In a bold declaration, Texas Governor Greg Abbott has exercised his state's "right to self-defense," leveraging what he terms "the supreme law of the land" to empower state soldiers in a stance against President Joe Biden's immigration policies along the U.S.-Mexico border.
This move comes amidst a heated legal confrontation between Abbott's administration and the Justice Department. The crux of the dispute centers on various strategies employed by Abbott to curtail the influx of migrants entering the U.S.
illegally via the southern border. Among these strategies are a floating barrier across the Rio Grande and the installation of razor-wire fencing. Significantly, in the 2023 fiscal year, which concluded in September, the U.S.
Border Patrol (USBP) recorded approximately 3.2 million encounters, as per agency data. These encounters encompass USBP Title 8 Apprehensions, Office of Field Operations (OFO) Title 8 Inadmissibles, and Title 42 Expulsions.
Abbott Challenges Biden
On Wednesday, Abbott issued a critical statement accusing President Biden of breaching "his oath to faithfully execute immigration laws enacted by Congress." He referenced the Constitution, citing the administration's failure to "protect each [State] against invasion" as per Article IV, Section 4.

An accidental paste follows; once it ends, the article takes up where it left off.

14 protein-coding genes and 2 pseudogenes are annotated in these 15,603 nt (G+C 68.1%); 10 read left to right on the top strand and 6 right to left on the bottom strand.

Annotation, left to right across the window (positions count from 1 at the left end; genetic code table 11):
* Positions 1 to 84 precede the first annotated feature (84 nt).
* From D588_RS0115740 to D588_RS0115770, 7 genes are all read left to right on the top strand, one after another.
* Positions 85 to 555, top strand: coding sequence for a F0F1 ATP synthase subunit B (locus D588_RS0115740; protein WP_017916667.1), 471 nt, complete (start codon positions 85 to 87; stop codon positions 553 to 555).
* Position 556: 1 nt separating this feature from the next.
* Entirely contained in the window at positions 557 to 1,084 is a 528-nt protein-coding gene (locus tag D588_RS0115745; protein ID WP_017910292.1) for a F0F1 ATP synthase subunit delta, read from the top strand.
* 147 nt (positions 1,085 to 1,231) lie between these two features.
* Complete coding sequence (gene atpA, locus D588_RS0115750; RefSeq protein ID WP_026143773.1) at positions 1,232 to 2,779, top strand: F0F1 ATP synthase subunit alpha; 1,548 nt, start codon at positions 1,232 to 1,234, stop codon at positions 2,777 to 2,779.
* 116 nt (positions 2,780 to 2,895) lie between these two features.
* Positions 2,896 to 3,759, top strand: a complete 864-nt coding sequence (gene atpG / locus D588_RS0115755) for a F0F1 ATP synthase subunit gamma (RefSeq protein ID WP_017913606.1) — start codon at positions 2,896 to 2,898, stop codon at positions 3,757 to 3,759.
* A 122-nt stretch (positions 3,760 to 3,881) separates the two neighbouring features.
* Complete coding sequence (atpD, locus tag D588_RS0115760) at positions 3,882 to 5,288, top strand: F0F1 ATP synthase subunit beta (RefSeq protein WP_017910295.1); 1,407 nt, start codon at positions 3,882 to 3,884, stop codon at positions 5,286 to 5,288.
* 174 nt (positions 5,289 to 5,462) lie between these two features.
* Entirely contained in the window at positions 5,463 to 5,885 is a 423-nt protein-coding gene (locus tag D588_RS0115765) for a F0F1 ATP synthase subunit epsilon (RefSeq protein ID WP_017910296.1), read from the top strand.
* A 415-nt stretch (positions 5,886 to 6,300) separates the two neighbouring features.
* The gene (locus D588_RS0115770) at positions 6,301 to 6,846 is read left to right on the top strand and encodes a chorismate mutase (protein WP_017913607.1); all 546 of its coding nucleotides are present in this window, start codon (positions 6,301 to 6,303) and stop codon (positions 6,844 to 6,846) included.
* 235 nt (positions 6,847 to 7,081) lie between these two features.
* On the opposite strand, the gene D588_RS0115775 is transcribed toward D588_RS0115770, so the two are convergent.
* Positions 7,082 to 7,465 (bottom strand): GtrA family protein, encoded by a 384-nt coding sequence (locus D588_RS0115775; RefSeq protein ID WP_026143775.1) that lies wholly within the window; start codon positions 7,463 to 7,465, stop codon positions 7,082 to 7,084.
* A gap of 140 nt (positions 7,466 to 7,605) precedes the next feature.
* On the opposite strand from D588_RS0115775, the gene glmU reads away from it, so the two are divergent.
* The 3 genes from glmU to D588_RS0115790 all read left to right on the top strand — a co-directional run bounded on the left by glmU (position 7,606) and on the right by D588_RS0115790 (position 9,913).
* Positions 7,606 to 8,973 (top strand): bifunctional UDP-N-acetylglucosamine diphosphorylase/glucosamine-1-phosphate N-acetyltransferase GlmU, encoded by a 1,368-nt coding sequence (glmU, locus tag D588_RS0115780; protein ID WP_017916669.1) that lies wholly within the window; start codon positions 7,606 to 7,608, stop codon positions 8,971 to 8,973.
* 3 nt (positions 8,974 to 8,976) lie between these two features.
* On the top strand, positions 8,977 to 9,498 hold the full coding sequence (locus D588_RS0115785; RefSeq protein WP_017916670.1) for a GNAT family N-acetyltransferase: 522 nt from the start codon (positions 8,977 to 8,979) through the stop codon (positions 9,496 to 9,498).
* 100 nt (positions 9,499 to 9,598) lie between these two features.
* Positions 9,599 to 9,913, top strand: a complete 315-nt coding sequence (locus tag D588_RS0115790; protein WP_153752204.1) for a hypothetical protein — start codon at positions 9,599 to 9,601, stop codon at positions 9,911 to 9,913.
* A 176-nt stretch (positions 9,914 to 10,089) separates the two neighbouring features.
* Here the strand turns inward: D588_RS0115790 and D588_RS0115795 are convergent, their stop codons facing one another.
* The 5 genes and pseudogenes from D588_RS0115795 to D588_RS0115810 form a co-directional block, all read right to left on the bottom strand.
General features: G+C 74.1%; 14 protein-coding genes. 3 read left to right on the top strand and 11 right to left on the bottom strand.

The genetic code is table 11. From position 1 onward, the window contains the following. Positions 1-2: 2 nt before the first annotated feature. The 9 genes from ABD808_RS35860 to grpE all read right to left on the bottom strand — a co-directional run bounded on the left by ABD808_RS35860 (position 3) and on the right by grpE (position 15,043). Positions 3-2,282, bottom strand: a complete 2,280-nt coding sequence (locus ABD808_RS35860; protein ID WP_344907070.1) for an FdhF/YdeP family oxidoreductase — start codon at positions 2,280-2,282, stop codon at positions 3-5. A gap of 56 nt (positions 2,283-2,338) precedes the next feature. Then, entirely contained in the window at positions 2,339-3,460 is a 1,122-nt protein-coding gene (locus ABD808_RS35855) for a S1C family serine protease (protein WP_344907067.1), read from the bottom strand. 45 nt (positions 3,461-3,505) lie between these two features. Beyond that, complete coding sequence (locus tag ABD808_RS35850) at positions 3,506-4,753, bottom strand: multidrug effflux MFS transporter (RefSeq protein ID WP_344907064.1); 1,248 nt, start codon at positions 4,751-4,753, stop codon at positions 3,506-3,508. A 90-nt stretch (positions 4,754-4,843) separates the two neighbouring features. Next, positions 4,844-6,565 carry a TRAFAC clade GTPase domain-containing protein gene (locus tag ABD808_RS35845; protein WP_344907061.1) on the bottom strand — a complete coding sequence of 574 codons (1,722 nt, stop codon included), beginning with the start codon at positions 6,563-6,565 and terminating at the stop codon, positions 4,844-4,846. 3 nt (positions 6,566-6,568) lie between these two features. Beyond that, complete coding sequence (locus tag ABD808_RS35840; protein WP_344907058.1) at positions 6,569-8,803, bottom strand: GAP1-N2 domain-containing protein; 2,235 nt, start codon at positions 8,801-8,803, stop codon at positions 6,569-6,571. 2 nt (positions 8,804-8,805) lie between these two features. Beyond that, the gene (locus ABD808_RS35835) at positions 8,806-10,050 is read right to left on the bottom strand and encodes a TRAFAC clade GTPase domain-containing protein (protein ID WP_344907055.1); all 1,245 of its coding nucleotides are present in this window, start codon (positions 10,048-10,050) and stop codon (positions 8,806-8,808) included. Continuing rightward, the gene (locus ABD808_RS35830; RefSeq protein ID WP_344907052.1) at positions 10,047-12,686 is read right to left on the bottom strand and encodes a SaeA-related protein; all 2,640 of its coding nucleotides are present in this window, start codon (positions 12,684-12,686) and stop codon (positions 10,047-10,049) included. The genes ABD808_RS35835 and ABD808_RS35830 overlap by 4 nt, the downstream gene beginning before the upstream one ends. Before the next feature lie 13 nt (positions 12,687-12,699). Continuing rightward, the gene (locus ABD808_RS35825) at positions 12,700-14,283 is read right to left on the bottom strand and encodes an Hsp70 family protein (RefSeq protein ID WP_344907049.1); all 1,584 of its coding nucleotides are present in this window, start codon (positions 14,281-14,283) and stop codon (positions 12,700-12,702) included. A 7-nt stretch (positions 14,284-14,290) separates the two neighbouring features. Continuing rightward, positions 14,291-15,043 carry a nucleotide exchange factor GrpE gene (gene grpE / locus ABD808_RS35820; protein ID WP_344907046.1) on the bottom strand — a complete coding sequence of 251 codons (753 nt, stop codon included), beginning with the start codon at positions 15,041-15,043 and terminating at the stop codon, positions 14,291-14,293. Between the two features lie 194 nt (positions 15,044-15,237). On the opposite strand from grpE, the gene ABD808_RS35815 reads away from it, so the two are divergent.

This, according to Abbott, activates Article I, § 10, Clause 3, which he interprets as granting Texas the "right of self-defense." Abbott asserted, "For these reasons, I have already declared an invasion under Article I, § 10, Clause 3 to invoke Texas's constitutional authority to defend and protect itself.
That authority is the supreme law of the land and supersedes any federal statutes to the contrary." He further stated that entities like the Texas National Guard and the Texas Department of Public Safety are enforcing this authority to secure the state's border.
Amidst these legal battles, there's a growing movement, popularly dubbed as 'Texit,' advocating for Texas's independence from the United States. The Texas Nationalist Movement (TNM) recently presented the Texas Republican Party with a petition, allegedly signed by over 139,000 individuals, urging an advisory referendum on Texas's independence in the March 2024 primary ballot.
However, the Texas GOP dismissed the petition for being submitted late and having a majority of "invalid" signatures, according to Chair Matt Rinaldi. President Biden, facing criticism not just from Abbott but also from various Republican lawmakers, acknowledges the challenges in reforming America's immigration system.
Recently, he expressed his readiness to implement "massive changes" in border policy, aligning with a bipartisan Senate effort to forge a comprehensive deal.